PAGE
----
Thursday, November 29, 2007


I'm into my 4th week of full time permanent work. Starting at the bottom of the rung and being in a lowliest of the low position is humbling. However, I'd like more pay. a-hem. So, the job search is going to continue for me on the side.

While walking to work, I've discovered some of the side streets with these horsies.

The office is located on the outskirts of North Beach. Chinatown, Financial District and Telegraph Hill are a few blocks away. It is a delight for foodies at lunch time because there is great grub within walking distance.

The famous Transamerica building is right down the road and can be seen from the office balcony.

The Transamerica courtyard is a nice spot for an outdoor lunch.

Wednesday, November 28, 2007

Syd's Fall Music Recital

Sunday, November 18, 2007

Syd played a violin piece, Theme from Witches Dance by N. Paganini, at the Community Music Center Recital of the Richmond District. Lilia Zheltova was the piano accompanist. This was her first San Francisco performance with a new instructor.

Syd and violin instructor, Josie Fath.

Wednesday, November 21, 2007

Kung Fu Gold Belt

In August, Syd started training at the Tat Wong Kung Fu Academy. She started at the beginner level, Yellow Belt. However, she got accepted into the Black Belt club after a few weeks because she has the Jr. Black Belt Taekwondo standing.

Today, Syd moved into the second level -- Gold Belt.

Tuesday, November 20, 2007

Ocean Beach - Clean Up

Saturday, November 17, 2007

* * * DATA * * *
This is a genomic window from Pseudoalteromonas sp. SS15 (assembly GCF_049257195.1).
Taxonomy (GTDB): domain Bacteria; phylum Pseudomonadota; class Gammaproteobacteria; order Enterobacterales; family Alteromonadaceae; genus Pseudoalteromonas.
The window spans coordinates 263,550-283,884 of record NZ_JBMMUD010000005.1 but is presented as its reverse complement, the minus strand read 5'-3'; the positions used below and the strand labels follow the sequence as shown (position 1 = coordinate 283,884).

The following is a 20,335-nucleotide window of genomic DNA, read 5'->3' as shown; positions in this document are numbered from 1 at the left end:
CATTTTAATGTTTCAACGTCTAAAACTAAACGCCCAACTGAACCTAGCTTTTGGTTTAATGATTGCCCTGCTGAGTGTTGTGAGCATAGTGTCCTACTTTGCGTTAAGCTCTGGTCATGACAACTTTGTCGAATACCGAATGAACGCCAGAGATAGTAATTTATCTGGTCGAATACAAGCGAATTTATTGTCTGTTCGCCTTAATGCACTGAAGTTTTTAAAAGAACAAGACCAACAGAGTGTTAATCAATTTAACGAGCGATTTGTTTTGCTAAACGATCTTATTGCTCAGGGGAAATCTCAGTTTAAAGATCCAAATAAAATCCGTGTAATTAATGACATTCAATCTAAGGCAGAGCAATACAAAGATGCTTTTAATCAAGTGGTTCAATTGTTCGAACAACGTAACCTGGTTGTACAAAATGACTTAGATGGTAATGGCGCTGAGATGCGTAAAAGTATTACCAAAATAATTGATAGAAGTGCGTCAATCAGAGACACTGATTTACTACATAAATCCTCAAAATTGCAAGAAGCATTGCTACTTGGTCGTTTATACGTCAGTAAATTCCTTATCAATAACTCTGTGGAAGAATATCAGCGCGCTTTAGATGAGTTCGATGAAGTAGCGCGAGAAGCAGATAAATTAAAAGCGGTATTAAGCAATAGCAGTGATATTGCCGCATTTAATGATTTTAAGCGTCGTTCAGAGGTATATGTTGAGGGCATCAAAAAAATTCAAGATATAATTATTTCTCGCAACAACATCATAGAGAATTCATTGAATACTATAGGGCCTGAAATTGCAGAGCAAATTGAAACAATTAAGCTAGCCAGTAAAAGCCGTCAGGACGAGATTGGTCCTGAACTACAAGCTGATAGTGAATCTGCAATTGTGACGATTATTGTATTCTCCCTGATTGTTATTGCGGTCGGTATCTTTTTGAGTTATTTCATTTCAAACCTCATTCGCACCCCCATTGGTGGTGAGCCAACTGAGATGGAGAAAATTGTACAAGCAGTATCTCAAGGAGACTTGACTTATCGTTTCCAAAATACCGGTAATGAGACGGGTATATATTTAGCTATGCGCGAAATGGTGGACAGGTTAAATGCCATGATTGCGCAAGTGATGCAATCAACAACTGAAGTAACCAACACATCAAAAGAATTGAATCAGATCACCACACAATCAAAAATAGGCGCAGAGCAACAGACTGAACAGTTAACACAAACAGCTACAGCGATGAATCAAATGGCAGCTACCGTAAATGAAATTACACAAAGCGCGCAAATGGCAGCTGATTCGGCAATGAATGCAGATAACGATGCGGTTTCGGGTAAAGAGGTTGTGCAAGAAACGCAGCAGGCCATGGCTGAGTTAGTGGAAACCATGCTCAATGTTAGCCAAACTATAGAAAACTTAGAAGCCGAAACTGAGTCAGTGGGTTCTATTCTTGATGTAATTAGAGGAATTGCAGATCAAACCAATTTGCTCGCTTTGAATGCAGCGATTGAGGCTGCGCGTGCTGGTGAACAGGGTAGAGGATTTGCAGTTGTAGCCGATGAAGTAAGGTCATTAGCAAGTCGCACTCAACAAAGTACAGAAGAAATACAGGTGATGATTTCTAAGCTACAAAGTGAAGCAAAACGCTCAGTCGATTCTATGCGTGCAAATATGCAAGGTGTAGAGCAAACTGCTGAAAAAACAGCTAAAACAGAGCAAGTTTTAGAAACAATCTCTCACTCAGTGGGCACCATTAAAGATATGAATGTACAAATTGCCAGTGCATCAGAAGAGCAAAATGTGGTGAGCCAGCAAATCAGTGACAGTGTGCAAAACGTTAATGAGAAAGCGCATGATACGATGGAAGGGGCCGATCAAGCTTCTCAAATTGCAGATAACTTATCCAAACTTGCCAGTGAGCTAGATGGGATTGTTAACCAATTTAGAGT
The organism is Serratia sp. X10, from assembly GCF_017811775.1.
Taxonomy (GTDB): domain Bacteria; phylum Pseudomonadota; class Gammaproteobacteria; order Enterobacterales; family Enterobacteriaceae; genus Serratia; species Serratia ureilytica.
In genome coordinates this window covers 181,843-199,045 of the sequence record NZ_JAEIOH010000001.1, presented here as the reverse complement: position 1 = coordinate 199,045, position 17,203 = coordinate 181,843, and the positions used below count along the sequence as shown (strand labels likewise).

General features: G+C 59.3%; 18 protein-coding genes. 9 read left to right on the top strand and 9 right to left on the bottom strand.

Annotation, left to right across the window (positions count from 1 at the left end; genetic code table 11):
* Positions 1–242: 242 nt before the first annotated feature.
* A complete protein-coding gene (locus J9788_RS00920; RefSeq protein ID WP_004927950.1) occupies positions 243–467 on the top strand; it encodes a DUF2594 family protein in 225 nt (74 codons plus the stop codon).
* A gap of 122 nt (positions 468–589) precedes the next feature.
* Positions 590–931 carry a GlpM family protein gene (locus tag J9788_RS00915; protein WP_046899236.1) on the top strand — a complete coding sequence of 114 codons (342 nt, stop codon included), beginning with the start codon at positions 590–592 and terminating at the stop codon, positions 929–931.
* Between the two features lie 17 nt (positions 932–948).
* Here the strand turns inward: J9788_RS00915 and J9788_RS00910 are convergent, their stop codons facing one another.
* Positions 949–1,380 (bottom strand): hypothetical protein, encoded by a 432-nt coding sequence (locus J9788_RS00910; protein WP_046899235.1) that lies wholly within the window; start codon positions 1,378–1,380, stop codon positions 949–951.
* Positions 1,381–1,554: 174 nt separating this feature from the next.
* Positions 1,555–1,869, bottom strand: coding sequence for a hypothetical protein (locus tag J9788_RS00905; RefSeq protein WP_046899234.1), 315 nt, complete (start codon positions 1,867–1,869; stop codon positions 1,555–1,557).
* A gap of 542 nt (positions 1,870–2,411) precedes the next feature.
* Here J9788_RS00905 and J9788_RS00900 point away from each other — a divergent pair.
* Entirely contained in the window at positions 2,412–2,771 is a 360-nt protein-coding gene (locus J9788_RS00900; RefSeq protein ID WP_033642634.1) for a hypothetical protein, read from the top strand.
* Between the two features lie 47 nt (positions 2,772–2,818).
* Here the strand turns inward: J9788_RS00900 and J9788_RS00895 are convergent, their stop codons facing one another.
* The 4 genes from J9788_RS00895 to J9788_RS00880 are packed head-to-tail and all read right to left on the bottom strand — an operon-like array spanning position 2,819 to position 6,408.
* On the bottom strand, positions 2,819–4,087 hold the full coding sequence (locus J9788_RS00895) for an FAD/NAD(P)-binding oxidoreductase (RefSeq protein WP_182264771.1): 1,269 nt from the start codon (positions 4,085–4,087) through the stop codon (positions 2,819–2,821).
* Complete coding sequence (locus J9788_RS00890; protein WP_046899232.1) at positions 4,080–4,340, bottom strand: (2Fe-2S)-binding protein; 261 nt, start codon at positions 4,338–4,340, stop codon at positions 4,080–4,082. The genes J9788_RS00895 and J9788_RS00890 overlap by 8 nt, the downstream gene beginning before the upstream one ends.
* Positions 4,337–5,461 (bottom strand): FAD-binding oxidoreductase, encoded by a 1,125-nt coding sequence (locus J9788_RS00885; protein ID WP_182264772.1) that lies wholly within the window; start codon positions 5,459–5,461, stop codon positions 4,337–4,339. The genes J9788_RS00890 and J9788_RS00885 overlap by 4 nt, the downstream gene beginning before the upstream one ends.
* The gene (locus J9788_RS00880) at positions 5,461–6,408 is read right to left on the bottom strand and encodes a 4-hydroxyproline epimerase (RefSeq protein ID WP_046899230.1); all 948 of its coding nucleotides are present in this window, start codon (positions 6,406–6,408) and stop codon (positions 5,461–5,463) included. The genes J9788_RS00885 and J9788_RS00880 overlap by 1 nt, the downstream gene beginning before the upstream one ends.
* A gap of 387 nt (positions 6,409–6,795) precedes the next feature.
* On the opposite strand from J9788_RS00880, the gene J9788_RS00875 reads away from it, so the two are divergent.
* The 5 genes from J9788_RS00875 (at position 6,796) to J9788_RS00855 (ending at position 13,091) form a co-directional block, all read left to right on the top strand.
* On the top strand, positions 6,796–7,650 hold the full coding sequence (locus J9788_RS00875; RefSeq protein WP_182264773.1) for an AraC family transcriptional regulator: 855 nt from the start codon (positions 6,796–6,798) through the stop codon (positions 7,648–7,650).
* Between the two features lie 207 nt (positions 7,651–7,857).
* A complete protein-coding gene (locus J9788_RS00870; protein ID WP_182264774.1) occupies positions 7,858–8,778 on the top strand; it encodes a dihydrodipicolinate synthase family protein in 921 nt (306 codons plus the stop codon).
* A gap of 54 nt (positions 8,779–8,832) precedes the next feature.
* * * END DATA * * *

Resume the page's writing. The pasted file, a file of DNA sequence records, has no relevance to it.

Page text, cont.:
Last week's cargo ship crash into the San Francisco Bay Bridge has caused an oil spill that is said to be the bay's worst oil spill in nearly two decades. Before our local beach was closed, Keith and Syd saw the cleanup crew collecting oil globules on the sand and shoreline.

All entrances were gated or had some signage to prevent entry since last Tuesday.

After proper training, these volunteers gear up to go out on the beach to scan the beach for oil globules or unlucky sea creatures.

Monday, November 19, 2007

Zoo Zoo Zoo

Saturday, November 17, 2007

We spent a nice Saturday at the San Francisco Zoo with our college buddy Christina and her daughter Sasha. It has surely changed from our last visit which was about 16 years ago. Renovations continue.

Keith and Syd go on a steam engine train ride with Christina and Sasha seated behind and Lexi, Julian and Lucas behind them.

A stowaway!

In honor of Syd's cousin Kate, we paid homage to the infamous Anteater.

Thursday, November 01, 2007

Halloween post Earthquake

Wednesday, October 31, 2007

After 15 years of being away from California, we were greeted with an earthquake (5.6 on the richter scale) last night! Not a biggee. Just some rattling in the buffet. Syd's first shake-up.

My Witchy-poo.

The renaissance trio.

Harry Potter Neighborhood

The tricks and treats begin...

The Monk shows us the way.

Miss Witch must utter the password to the Fat Lady portrait to get the treats!

A Viking discovers a secret in the Hall of Prophecy.

Headmistriss Dolores Umbridge at her desk with her infamous kitty-cat plates.

Filipino Mural

I do believe the location of my current temp work is in a Filipino neighborhood. Across the street from the building is a huge mural. Upon closer inspection, I found this notation:

Here's more details on the mural, which I got from another blogsite: